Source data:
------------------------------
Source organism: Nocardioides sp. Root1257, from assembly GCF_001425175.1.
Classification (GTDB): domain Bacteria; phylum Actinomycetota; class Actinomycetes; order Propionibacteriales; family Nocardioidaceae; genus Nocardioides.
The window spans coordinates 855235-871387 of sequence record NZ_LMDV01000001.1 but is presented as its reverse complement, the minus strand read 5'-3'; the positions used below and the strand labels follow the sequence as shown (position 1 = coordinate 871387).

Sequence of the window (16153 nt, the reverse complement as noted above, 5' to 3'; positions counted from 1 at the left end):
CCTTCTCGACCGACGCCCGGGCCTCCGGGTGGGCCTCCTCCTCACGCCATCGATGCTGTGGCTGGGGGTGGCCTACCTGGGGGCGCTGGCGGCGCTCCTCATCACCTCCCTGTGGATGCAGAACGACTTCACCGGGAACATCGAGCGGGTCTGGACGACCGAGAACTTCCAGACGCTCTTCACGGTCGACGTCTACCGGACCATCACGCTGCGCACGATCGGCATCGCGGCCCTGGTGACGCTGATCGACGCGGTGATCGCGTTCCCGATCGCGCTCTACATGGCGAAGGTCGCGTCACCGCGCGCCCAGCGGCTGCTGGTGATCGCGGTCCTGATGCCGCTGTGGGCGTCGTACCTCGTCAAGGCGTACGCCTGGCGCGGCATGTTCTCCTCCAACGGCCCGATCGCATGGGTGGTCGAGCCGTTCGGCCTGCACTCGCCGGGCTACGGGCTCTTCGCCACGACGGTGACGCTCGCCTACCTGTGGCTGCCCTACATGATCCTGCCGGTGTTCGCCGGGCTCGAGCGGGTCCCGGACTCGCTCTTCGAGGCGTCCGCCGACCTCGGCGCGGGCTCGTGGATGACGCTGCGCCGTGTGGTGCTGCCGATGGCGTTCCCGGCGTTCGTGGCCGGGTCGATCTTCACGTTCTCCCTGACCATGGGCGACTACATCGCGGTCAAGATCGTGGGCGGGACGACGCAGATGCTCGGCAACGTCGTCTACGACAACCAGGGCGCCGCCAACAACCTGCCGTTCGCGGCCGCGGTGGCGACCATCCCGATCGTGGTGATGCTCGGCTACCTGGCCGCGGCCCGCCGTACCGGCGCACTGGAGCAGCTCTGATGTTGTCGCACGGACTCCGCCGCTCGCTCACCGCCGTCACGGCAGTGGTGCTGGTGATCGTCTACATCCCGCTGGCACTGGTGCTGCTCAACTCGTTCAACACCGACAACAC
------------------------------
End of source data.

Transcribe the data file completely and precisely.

Source organism: Nocardioides sp. Root1257, from assembly GCF_001425175.1.
Classification (GTDB): domain Bacteria; phylum Actinomycetota; class Actinomycetes; order Propionibacteriales; family Nocardioidaceae; genus Nocardioides.
The window spans coordinates 855235-871387 of sequence record NZ_LMDV01000001.1 but is presented as its reverse complement, the minus strand read 5'-3'; the positions used below and the strand labels follow the sequence as shown (position 1 = coordinate 871387).

Sequence of the window (16153 nt, the reverse complement as noted above, 5' to 3'; positions counted from 1 at the left end):
CCTTCTCGACCGACGCCCGGGCCTCCGGGTGGGCCTCCTCCTCACGCCATCGATGCTGTGGCTGGGGGTGGCCTACCTGGGGGCGCTGGCGGCGCTCCTCATCACCTCCCTGTGGATGCAGAACGACTTCACCGGGAACATCGAGCGGGTCTGGACGACCGAGAACTTCCAGACGCTCTTCACGGTCGACGTCTACCGGACCATCACGCTGCGCACGATCGGCATCGCGGCCCTGGTGACGCTGATCGACGCGGTGATCGCGTTCCCGATCGCGCTCTACATGGCGAAGGTCGCGTCACCGCGCGCCCAGCGGCTGCTGGTGATCGCGGTCCTGATGCCGCTGTGGGCGTCGTACCTCGTCAAGGCGTACGCCTGGCGCGGCATGTTCTCCTCCAACGGCCCGATCGCATGGGTGGTCGAGCCGTTCGGCCTGCACTCGCCGGGCTACGGGCTCTTCGCCACGACGGTGACGCTCGCCTACCTGTGGCTGCCCTACATGATCCTGCCGGTGTTCGCCGGGCTCGAGCGGGTCCCGGACTCGCTCTTCGAGGCGTCCGCCGACCTCGGCGCGGGCTCGTGGATGACGCTGCGCCGTGTGGTGCTGCCGATGGCGTTCCCGGCGTTCGTGGCCGGGTCGATCTTCACGTTCTCCCTGACCATGGGCGACTACATCGCGGTCAAGATCGTGGGCGGGACGACGCAGATGCTCGGCAACGTCGTCTACGACAACCAGGGCGCCGCCAACAACCTGCCGTTCGCGGCCGCGGTGGCGACCATCCCGATCGTGGTGATGCTCGGCTACCTGGCCGCGGCCCGCCGTACCGGCGCACTGGAGCAGCTCTGATGTTGTCGCACGGACTCCGCCGCTCGCTCACCGCCGTCACGGCAGTGGTGCTGGTGATCGTCTACATCCCGCTGGCACTGGTGCTGCTCAACTCGTTCAACACCGACAACAC